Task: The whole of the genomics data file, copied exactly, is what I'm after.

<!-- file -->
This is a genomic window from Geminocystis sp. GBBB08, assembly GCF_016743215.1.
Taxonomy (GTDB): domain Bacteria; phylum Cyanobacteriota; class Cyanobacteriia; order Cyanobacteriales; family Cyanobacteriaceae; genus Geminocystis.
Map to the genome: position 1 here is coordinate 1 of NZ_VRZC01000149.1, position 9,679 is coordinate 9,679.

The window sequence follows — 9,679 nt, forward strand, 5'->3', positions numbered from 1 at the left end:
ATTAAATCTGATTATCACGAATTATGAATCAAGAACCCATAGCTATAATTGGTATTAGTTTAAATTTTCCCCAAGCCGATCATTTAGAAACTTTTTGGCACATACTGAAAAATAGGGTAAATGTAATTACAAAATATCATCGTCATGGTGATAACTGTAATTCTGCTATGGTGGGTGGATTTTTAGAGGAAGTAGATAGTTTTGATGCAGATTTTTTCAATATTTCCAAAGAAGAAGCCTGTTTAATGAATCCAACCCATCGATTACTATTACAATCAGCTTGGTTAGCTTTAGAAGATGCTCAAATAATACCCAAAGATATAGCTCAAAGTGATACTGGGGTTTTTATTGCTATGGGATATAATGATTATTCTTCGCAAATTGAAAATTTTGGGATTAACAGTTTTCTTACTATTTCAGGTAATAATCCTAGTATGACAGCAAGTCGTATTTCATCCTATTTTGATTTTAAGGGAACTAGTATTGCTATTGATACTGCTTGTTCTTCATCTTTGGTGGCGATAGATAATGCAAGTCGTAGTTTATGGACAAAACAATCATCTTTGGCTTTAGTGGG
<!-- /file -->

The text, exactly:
This is a genomic window from Geminocystis sp. GBBB08, assembly GCF_016743215.1.
Taxonomy (GTDB): domain Bacteria; phylum Cyanobacteriota; class Cyanobacteriia; order Cyanobacteriales; family Cyanobacteriaceae; genus Geminocystis.
Map to the genome: position 1 here is coordinate 1 of NZ_VRZC01000149.1, position 9,679 is coordinate 9,679.

The window sequence follows — 9,679 nt, forward strand, 5'->3', positions numbered from 1 at the left end:
ATTAAATCTGATTATCACGAATTATGAATCAAGAACCCATAGCTATAATTGGTATTAGTTTAAATTTTCCCCAAGCCGATCATTTAGAAACTTTTTGGCACATACTGAAAAATAGGGTAAATGTAATTACAAAATATCATCGTCATGGTGATAACTGTAATTCTGCTATGGTGGGTGGATTTTTAGAGGAAGTAGATAGTTTTGATGCAGATTTTTTCAATATTTCCAAAGAAGAAGCCTGTTTAATGAATCCAACCCATCGATTACTATTACAATCAGCTTGGTTAGCTTTAGAAGATGCTCAAATAATACCCAAAGATATAGCTCAAAGTGATACTGGGGTTTTTATTGCTATGGGATATAATGATTATTCTTCGCAAATTGAAAATTTTGGGATTAACAGTTTTCTTACTATTTCAGGTAATAATCCTAGTATGACAGCAAGTCGTATTTCATCCTATTTTGATTTTAAGGGAACTAGTATTGCTATTGATACTGCTTGTTCTTCATCTTTGGTGGCGATAGATAATGCAAGTCGTAGTTTATGGACAAAACAATCATCTTTGGCTTTAGTGGG